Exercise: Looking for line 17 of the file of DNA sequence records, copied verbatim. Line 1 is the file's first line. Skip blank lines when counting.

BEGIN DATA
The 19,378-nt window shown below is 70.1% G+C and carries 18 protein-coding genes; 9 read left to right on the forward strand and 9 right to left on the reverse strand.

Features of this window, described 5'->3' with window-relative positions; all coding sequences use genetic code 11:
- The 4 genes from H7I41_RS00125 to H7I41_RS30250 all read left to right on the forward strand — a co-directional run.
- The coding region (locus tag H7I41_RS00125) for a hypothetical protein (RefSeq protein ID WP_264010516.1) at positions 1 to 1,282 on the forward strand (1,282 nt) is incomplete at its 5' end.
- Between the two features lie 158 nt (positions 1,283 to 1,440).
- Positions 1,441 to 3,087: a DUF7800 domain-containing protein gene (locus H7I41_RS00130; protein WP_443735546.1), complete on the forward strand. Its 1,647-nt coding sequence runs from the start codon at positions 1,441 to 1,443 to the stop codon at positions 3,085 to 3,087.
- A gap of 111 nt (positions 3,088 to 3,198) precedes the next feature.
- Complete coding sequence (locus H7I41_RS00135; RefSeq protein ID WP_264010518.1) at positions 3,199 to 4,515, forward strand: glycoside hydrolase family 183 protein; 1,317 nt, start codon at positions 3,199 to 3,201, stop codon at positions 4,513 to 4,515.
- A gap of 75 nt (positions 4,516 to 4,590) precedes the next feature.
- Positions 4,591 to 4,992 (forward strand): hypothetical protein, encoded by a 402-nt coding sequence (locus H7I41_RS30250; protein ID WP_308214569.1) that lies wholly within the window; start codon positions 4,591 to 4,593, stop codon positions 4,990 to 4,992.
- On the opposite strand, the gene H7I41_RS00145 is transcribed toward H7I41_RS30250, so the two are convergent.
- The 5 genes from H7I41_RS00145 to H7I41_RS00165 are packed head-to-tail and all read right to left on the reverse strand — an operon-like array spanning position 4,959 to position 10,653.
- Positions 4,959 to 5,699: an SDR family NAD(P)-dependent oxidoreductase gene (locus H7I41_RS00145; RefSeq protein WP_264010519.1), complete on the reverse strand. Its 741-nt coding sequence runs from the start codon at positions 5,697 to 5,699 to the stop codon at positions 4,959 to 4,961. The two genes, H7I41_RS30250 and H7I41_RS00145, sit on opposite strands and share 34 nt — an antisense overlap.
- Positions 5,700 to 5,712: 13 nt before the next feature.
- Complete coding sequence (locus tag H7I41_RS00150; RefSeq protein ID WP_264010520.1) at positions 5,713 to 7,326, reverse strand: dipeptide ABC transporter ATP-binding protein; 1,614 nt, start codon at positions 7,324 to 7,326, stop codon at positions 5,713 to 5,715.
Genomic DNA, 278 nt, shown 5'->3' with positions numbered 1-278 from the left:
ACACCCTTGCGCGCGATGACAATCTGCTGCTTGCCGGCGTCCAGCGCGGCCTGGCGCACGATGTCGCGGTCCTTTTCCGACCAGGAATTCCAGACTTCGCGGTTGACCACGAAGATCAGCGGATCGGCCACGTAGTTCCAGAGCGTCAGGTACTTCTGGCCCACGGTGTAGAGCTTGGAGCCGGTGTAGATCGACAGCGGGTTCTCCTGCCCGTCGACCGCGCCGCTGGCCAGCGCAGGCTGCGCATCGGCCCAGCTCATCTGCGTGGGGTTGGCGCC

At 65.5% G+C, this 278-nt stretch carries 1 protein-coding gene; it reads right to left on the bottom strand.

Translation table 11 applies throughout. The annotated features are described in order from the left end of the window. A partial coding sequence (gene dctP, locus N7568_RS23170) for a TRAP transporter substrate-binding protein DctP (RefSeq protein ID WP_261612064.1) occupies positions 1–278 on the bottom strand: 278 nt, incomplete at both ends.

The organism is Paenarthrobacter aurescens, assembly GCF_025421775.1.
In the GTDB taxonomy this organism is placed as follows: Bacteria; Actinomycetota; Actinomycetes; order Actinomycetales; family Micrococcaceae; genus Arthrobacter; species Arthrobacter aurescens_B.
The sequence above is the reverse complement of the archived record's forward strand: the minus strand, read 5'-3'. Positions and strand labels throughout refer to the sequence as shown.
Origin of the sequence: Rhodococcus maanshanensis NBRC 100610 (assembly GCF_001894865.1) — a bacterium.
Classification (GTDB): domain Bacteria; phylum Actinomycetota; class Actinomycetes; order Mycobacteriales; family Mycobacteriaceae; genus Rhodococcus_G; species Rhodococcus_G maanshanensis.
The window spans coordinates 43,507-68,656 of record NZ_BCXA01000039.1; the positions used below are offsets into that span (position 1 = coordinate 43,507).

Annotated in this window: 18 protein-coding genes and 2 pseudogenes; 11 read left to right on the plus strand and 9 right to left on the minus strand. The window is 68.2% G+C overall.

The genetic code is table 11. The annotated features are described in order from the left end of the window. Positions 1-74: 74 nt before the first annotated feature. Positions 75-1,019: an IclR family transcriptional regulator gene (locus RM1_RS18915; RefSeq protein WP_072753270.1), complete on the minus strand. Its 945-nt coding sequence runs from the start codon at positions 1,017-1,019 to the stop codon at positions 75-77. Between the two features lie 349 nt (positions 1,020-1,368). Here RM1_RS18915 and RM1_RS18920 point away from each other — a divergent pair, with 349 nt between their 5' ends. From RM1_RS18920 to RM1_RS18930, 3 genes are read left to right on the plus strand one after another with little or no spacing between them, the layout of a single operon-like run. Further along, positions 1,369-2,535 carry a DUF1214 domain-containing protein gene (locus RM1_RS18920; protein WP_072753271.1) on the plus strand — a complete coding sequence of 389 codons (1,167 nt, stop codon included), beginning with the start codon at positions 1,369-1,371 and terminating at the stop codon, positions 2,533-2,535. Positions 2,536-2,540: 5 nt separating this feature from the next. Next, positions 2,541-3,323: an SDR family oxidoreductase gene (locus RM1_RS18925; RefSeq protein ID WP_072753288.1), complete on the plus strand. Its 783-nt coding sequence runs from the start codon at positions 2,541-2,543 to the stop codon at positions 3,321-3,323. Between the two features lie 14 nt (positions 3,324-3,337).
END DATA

ACACCCTTGCGCGCGATGACAATCTGCTGCTTGCCGGCGTCCAGCGCGGCCTGGCGCACGATGTCGCGGTCCTTTTCCGACCAGGAATTCCAGACTTCGCGGTTGACCACGAAGATCAGCGGATCGGCCACGTAGTTCCAGAGCGTCAGGTACTTCTGGCCCACGGTGTAGAGCTTGGAGCCGGTGTAGATCGACAGCGGGTTCTCCTGCCCGTCGACCGCGCCGCTGGCCAGCGCAGGCTGCGCATCGGCCCAGCTCATCTGCGTGGGGTTGGCGCC